Lufthansa’s top shareholder to vote for state bailout deal
Billionaire Heinz Hermann Thiele had criticised the steep discount being granted to the German government
Frankfurt — Deutsche Lufthansa’s biggest shareholder said on Wednesday he will vote in favour of a €9bn government bailout, giving the measure a shot of momentum on the eve of a crunch vote.
Billionaire Heinz Hermann Thiele told Frankfurter Allgemeine Zeitung that he’d support the package at Thursday’s special shareholder meeting. He had earlier criticised a steep discount being granted to the German government on a 20% stake, and he had the votes to stop it single-handedly.
“I will vote in favour of the proposed resolution,” Thiele told the newspaper in an interview published on its website Wednesday.
With Thiele’s support, the measure appears likely to surpass the two-thirds backing required for its approval. Because only 38% of Lufthansa shareholders registered for the special meeting, Thiele’s 15.5% stake in the company translates into about 41% of the votes. Lufthansa needs to secure about half the remaining votes registered for the share sale to pass.
Analysts at Societe Generale and Berenberg both said they had expect the measure to prevail with the support of the 79-year-old Thiele. Mark Manduca, an analyst with Citibank, projects the stock to jump as much as 10% if the deal goes through.
Securing a state holding would be a victory for finance minister Olaf Scholz, pleasing his Social Democratic allies and bolstering his ambitions to run for chancellor in 2021. Economy minister Peter Altmaier would secure a landmark deal that is meant to serve as a model for the government’s plan to take a more activist approach to managing Germany’s economy.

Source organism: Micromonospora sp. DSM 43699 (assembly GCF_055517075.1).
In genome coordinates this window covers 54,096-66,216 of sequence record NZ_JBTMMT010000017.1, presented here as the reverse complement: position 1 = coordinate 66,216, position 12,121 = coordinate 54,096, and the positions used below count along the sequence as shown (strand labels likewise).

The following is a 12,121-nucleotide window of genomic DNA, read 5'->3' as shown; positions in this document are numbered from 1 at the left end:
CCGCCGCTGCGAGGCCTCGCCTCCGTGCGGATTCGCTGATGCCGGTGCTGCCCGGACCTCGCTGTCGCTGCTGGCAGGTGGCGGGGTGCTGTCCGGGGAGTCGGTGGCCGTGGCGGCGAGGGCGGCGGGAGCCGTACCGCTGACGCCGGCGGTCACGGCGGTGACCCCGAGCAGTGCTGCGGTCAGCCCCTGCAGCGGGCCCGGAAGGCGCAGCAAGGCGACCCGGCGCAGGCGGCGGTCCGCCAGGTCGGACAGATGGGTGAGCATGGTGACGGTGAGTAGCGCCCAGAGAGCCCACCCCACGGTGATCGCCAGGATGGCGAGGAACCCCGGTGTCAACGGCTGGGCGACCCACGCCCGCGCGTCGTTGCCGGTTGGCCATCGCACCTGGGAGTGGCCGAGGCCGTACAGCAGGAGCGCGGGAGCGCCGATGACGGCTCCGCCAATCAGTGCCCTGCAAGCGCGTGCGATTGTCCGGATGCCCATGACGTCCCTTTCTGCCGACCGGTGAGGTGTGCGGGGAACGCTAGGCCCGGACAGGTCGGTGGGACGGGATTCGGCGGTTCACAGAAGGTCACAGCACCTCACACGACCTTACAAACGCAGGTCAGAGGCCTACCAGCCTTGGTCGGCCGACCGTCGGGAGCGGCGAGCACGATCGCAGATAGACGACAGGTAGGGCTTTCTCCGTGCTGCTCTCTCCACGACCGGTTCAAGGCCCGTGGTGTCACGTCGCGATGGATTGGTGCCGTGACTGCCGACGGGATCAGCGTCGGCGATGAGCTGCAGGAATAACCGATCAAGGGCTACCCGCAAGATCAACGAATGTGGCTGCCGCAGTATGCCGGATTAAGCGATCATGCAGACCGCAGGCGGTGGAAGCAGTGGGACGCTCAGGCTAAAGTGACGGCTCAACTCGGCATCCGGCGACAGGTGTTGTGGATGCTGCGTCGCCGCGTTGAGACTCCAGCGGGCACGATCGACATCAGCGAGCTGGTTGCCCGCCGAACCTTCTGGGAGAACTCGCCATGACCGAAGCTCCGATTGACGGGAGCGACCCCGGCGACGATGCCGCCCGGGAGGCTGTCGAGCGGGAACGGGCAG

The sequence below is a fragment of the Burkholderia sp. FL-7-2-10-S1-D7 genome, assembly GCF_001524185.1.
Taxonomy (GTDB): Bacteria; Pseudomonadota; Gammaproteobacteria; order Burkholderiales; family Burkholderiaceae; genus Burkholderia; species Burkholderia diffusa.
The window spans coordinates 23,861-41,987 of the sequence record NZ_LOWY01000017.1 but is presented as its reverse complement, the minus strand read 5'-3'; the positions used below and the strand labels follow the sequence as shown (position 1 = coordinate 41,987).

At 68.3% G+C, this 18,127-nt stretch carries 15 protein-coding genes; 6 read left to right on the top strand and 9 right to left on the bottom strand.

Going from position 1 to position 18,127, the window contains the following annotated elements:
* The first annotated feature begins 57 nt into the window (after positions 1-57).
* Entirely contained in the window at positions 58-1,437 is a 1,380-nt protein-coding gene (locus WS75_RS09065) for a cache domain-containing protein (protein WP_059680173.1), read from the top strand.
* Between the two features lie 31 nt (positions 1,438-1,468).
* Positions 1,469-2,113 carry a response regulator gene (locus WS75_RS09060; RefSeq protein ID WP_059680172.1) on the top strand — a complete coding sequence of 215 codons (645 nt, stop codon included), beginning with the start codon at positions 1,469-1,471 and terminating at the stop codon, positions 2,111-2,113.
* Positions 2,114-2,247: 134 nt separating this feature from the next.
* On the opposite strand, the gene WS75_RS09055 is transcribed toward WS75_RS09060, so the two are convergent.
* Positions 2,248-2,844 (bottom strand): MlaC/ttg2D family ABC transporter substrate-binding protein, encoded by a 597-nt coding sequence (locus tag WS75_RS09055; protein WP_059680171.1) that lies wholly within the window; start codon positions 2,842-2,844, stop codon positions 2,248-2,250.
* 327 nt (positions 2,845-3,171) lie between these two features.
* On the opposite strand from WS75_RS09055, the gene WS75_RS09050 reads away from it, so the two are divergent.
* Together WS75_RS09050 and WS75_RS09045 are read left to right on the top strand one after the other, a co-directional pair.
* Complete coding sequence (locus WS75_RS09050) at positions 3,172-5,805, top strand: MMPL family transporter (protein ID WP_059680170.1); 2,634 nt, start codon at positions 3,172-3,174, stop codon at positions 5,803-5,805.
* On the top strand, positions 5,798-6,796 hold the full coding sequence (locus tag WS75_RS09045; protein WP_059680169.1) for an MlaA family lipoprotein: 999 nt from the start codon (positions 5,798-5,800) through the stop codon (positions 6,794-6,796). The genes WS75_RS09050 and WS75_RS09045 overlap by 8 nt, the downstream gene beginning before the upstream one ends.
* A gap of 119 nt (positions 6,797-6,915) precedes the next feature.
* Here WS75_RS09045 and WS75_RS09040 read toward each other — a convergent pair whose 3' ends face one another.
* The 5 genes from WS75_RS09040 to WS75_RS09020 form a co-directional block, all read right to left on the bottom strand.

Unions, many investors and proxy advisory firms recommend shareholders back the deal. It is not clear what the rationale for blocking the package would be without a major investor proposing an alternative.
“A government-orchestrated bailout is better than insolvency,” said Patrick Schuchter of Union Investment, holder of a 0.12% stake. He plans to vote for the rescue, despite the drawbacks for shareholders. “Investors need to choose the lesser evil or sell their shares.”
Lufthansa shares have fallen about 45% in 2020 after the Covid-19 pandemic forced airlines across the globe to ground fleets. The biggest carrier in Europe now has a market cap of about $4.8bn — less than one-third of Thiele’s fortune. It had warned previously that it was facing a cash crunch and would have trouble paying wages in July.
Labour too has backed the package, despite CEO Carsten Spohr’s plan to reduce staff by more than 20,000 positions. A potential insolvency filing, which the airline warned was possible in the event the bailout was shot down, could cause job losses on an even larger scale.
“We extraordinarily welcome the decision to support the state aid package for Lufthansa at tomorrow’s annual general meeting,” Christine Behle, a supervisory board member and deputy chair of labour union Ver.di, said in an e-mailed statement. “With this the survival of the company would be secured and an insolvency avoided.”
The meeting starts at 12pm in Frankfurt. Spohr will address shareholders before opening the floor to questions. The process could take several hours before the vote proceeds and the results are released later in the afternoon.